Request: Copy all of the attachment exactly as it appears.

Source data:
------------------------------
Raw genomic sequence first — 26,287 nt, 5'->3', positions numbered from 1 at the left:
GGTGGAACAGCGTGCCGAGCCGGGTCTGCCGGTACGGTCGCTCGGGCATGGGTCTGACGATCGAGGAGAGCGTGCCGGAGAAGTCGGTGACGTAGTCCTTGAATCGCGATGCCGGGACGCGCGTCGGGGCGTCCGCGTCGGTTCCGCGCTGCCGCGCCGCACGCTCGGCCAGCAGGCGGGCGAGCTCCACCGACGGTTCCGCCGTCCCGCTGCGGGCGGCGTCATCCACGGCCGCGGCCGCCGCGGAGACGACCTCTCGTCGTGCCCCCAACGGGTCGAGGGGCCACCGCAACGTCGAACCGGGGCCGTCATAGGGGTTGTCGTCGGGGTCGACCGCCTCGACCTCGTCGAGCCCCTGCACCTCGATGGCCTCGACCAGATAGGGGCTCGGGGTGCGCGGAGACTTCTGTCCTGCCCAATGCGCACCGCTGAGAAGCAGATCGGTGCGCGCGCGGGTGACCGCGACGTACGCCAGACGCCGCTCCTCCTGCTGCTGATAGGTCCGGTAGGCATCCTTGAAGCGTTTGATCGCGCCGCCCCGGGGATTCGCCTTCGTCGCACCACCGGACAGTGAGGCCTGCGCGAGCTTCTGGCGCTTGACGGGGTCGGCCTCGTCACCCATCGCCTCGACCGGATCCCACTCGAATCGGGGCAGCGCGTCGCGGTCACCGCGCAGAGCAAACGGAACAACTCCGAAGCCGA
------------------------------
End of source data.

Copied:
Raw genomic sequence first — 26,287 nt, 5'->3', positions numbered from 1 at the left:
GGTGGAACAGCGTGCCGAGCCGGGTCTGCCGGTACGGTCGCTCGGGCATGGGTCTGACGATCGAGGAGAGCGTGCCGGAGAAGTCGGTGACGTAGTCCTTGAATCGCGATGCCGGGACGCGCGTCGGGGCGTCCGCGTCGGTTCCGCGCTGCCGCGCCGCACGCTCGGCCAGCAGGCGGGCGAGCTCCACCGACGGTTCCGCCGTCCCGCTGCGGGCGGCGTCATCCACGGCCGCGGCCGCCGCGGAGACGACCTCTCGTCGTGCCCCCAACGGGTCGAGGGGCCACCGCAACGTCGAACCGGGGCCGTCATAGGGGTTGTCGTCGGGGTCGACCGCCTCGACCTCGTCGAGCCCCTGCACCTCGATGGCCTCGACCAGATAGGGGCTCGGGGTGCGCGGAGACTTCTGTCCTGCCCAATGCGCACCGCTGAGAAGCAGATCGGTGCGCGCGCGGGTGACCGCGACGTACGCCAGACGCCGCTCCTCCTGCTGCTGATAGGTCCGGTAGGCATCCTTGAAGCGTTTGATCGCGCCGCCCCGGGGATTCGCCTTCGTCGCACCACCGGACAGTGAGGCCTGCGCGAGCTTCTGGCGCTTGACGGGGTCGGCCTCGTCACCCATCGCCTCGACCGGATCCCACTCGAATCGGGGCAGCGCGTCGCGGTCACCGCGCAGAGCAAACGGAACAACTCCGAAGCCGA